448 F.2d 401
Edward Alfred SMEDBERG, Petitioner-Appellant,
UNITED STATES of America, Respondent-Appellee.
United States Court of Appeals, Fifth Circuit.
August 24, 1971.
Edward A. Smedberg, pro se.
Anthony J. P. Farris, U. S. Atty., Houston, Tex., for respondent-appellee.
Before GEWIN, GOLDBERG and DYER, Circuit Judges.
DYER, Circuit Judge:
By § 2255 motion, Smedberg challenges the District Court's judgment of conviction entered after he pled guilty to violating 26 U.S.C.A. § 4744(a)(2). Smedberg asserts that Leary v. United States, 1968, 395 U.S. 6, 89 S.Ct. 1532, 23 L.Ed.2d 57, should be retrospectively applied and that he has not effectively waived his fifth amendment privilege. The District Court denied his petition. The application for leave to appeal in forma pauperis is granted, and we affirm.
In a Memorandum and Order of Dismissal, the District Court stated:
It might be well to say in passing that after the Supreme Court's decisions in Marchetti v. U. S., 390 U.S. 39 [88 S.Ct. 697, 19 L.Ed.2d 889], Grosso v. U. S., 390 U.S. 62 [88 S.Ct. 709, 19 L.Ed.2d 906], and Haynes v. U. S., 390 U.S. 85 [88 S.Ct. 722, 19 L. Ed.2d 923], the Honorable Ben C. Connally, Chief Judge of this Court, and the undersigned Judge, decided that in view of the last three decisions mentioned, the Marihuana Tax Act might be subject to the same claim of privilege as it turned out that it was in the Leary decision, and we both started warning defendants charged with the Marihuana Tax Act of this possible availability of their claim of privilege against self-incrimination.
Being endowed so perspicaciously, the District Court informed Smedberg at his arraignment that he could possibly claim his right against self-incrimination and that the marihuana tax count, § 4744(a), might not be enforceable. Both Smedberg and his counsel acknowledged that they understood what the court had said. Smedberg nevertheless said that he wished to voluntarily waive his fifth amendment right and plead guilty.
The record plainly shows that Smedberg elected to proceed on the tax count (count three) as he did to avoid trial on two other counts of the indictment — charging him with smuggling (count one) and with receiving and concealing marihuana (count two), both in violation of 21 U.S.C.A. § 176a — for which the penalties are more severe. As usual, the Government dismissed these counts after Smedberg's plea to the tax count.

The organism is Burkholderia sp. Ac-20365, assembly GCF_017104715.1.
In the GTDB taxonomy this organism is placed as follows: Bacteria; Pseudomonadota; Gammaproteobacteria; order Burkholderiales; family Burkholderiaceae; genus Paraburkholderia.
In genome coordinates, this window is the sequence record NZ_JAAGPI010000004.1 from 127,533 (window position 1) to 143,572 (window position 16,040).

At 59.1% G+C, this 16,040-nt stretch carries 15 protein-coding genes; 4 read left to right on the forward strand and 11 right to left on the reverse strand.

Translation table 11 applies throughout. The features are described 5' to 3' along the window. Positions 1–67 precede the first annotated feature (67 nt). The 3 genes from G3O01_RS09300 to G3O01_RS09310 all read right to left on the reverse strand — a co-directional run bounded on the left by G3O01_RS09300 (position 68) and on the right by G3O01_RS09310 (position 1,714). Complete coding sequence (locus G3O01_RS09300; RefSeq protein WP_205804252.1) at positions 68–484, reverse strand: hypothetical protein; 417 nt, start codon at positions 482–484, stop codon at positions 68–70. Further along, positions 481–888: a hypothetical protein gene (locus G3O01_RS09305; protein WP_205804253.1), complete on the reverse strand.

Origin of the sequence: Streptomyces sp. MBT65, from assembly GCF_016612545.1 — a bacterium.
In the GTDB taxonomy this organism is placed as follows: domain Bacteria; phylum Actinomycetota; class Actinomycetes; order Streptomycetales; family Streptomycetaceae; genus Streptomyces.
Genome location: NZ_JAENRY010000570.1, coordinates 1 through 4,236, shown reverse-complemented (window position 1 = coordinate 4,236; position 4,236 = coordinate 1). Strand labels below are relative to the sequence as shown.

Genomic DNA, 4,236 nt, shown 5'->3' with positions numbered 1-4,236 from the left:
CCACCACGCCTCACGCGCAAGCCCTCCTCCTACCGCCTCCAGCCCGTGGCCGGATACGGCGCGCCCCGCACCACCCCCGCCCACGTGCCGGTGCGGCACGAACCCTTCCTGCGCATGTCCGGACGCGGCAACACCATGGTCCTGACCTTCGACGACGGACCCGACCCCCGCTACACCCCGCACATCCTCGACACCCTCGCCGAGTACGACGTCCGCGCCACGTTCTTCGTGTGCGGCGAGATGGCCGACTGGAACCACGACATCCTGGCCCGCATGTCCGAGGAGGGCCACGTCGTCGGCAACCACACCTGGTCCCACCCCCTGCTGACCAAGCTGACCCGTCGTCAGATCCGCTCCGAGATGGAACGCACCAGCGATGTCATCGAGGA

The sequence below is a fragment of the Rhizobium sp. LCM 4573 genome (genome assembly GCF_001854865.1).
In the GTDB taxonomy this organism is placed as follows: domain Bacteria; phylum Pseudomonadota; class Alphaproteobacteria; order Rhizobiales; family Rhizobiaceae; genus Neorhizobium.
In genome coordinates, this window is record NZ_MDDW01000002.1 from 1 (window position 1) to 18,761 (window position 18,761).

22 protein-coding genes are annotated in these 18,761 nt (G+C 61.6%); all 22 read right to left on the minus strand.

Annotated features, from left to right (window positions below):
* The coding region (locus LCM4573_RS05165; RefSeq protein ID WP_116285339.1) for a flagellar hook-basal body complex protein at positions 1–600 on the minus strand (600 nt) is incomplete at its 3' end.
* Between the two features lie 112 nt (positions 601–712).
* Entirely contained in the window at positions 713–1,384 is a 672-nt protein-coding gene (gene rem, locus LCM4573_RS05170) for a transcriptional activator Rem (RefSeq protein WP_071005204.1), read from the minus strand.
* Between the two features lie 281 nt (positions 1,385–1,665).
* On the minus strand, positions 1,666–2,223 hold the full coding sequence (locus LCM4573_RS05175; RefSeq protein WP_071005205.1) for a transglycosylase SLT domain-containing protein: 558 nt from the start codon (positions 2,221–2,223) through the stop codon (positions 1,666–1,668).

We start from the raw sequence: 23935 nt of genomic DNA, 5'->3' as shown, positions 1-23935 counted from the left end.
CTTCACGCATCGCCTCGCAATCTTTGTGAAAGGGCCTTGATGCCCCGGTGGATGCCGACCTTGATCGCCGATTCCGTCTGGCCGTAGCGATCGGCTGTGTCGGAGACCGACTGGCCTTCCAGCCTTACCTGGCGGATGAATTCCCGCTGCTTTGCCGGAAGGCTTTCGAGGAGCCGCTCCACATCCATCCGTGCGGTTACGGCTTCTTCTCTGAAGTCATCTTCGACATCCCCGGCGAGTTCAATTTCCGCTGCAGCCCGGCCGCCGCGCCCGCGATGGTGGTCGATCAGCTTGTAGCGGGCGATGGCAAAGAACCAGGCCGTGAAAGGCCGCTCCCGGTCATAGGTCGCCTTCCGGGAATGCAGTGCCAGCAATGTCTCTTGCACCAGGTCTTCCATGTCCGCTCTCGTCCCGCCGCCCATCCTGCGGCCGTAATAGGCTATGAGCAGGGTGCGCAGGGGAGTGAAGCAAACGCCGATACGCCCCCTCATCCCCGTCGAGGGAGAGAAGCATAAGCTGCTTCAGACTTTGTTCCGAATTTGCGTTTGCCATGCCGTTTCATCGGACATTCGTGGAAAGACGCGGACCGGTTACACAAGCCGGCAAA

Marchetti, Grosso, and Haynes were decided on January 29, 1968. On June 10, 1968, the Supreme Court granted certiorari in Leary to consider, among other things:
I. Whether the registration and tax provisions in 26 U.S.C. Sections 4741(a), 4742 and 4744(a), as applied to Petitioner, violate his privilege against self incrimination protected by the Fifth Amendment to the United States Constitution and his rights thereunder as amplified by this Court in three recently decided cases: Marchetti v. United States, 390 U.S. 39 [88 S.Ct. 697, 19 L.Ed.2d 889] (1968); Grosso v. United States, 390 U.S. 62 [88 S.Ct. 709, 19 L.Ed.2d 906] (1968); and Haynes v. United States, 390 U.S. 85 [88 S.Ct. 722, 19 L.Ed.2d 923] (1968).
392 U.S. 903, 88 S.Ct. 2058, 20 L.Ed.2d 1362.
In Leary, supra at 27, 89 S.Ct. at 1543, the Supreme Court said:
There remains the further question whether the petitioner's claim of privilege was timely and whether it was waived. * * * Petitioner's trial occurred before our decisions in Marchetti, Grosso and Haynes * * *.
The record in this case convincingly shows that the District Court on September 16, 1968, drew to the attention of Smedberg and his counsel the present likelihood of a valid defense to the tax count, but that Smedberg chose to waive his privilege and be sentenced under that count rather than risk a conviction under the other counts. Smedberg's waiver was knowingly and understandably made. Johnson v. Zerbst, 1938, 304 U.S. 458, 58 S.Ct. 1019, 82 L.Ed. 1461.